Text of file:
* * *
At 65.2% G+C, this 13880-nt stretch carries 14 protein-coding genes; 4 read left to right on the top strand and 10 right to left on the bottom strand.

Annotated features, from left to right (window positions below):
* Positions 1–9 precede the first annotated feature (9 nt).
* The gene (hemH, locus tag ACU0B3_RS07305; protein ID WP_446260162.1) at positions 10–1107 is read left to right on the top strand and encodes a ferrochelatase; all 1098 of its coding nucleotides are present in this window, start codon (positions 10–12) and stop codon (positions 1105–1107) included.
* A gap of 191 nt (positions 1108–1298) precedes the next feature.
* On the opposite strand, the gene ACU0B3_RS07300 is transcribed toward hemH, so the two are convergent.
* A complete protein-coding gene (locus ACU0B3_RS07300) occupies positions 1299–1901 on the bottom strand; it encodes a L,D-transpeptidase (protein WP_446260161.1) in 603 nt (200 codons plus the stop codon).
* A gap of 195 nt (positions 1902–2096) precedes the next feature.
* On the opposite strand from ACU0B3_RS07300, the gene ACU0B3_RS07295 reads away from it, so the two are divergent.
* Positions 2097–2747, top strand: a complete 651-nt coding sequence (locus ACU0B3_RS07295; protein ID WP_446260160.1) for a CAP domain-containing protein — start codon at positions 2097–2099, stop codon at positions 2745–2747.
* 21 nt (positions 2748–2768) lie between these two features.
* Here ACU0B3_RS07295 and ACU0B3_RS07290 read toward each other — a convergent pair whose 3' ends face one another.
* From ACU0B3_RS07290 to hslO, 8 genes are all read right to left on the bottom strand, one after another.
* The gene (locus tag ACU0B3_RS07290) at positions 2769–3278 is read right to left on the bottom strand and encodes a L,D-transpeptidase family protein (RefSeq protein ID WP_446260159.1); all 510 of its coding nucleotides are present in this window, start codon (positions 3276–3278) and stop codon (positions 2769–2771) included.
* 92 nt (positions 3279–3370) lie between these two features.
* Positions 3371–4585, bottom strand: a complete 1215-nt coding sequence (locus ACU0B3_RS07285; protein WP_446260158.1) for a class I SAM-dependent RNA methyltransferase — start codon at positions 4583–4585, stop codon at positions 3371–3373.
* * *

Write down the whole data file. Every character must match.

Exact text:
At 65.2% G+C, this 13880-nt stretch carries 14 protein-coding genes; 4 read left to right on the top strand and 10 right to left on the bottom strand.

Annotated features, from left to right (window positions below):
* Positions 1–9 precede the first annotated feature (9 nt).
* The gene (hemH, locus tag ACU0B3_RS07305; protein ID WP_446260162.1) at positions 10–1107 is read left to right on the top strand and encodes a ferrochelatase; all 1098 of its coding nucleotides are present in this window, start codon (positions 10–12) and stop codon (positions 1105–1107) included.
* A gap of 191 nt (positions 1108–1298) precedes the next feature.
* On the opposite strand, the gene ACU0B3_RS07300 is transcribed toward hemH, so the two are convergent.
* A complete protein-coding gene (locus ACU0B3_RS07300) occupies positions 1299–1901 on the bottom strand; it encodes a L,D-transpeptidase (protein WP_446260161.1) in 603 nt (200 codons plus the stop codon).
* A gap of 195 nt (positions 1902–2096) precedes the next feature.
* On the opposite strand from ACU0B3_RS07300, the gene ACU0B3_RS07295 reads away from it, so the two are divergent.
* Positions 2097–2747, top strand: a complete 651-nt coding sequence (locus ACU0B3_RS07295; protein ID WP_446260160.1) for a CAP domain-containing protein — start codon at positions 2097–2099, stop codon at positions 2745–2747.
* 21 nt (positions 2748–2768) lie between these two features.
* Here ACU0B3_RS07295 and ACU0B3_RS07290 read toward each other — a convergent pair whose 3' ends face one another.
* From ACU0B3_RS07290 to hslO, 8 genes are all read right to left on the bottom strand, one after another.
* The gene (locus tag ACU0B3_RS07290) at positions 2769–3278 is read right to left on the bottom strand and encodes a L,D-transpeptidase family protein (RefSeq protein ID WP_446260159.1); all 510 of its coding nucleotides are present in this window, start codon (positions 3276–3278) and stop codon (positions 2769–2771) included.
* 92 nt (positions 3279–3370) lie between these two features.
* Positions 3371–4585, bottom strand: a complete 1215-nt coding sequence (locus ACU0B3_RS07285; protein WP_446260158.1) for a class I SAM-dependent RNA methyltransferase — start codon at positions 4583–4585, stop codon at positions 3371–3373.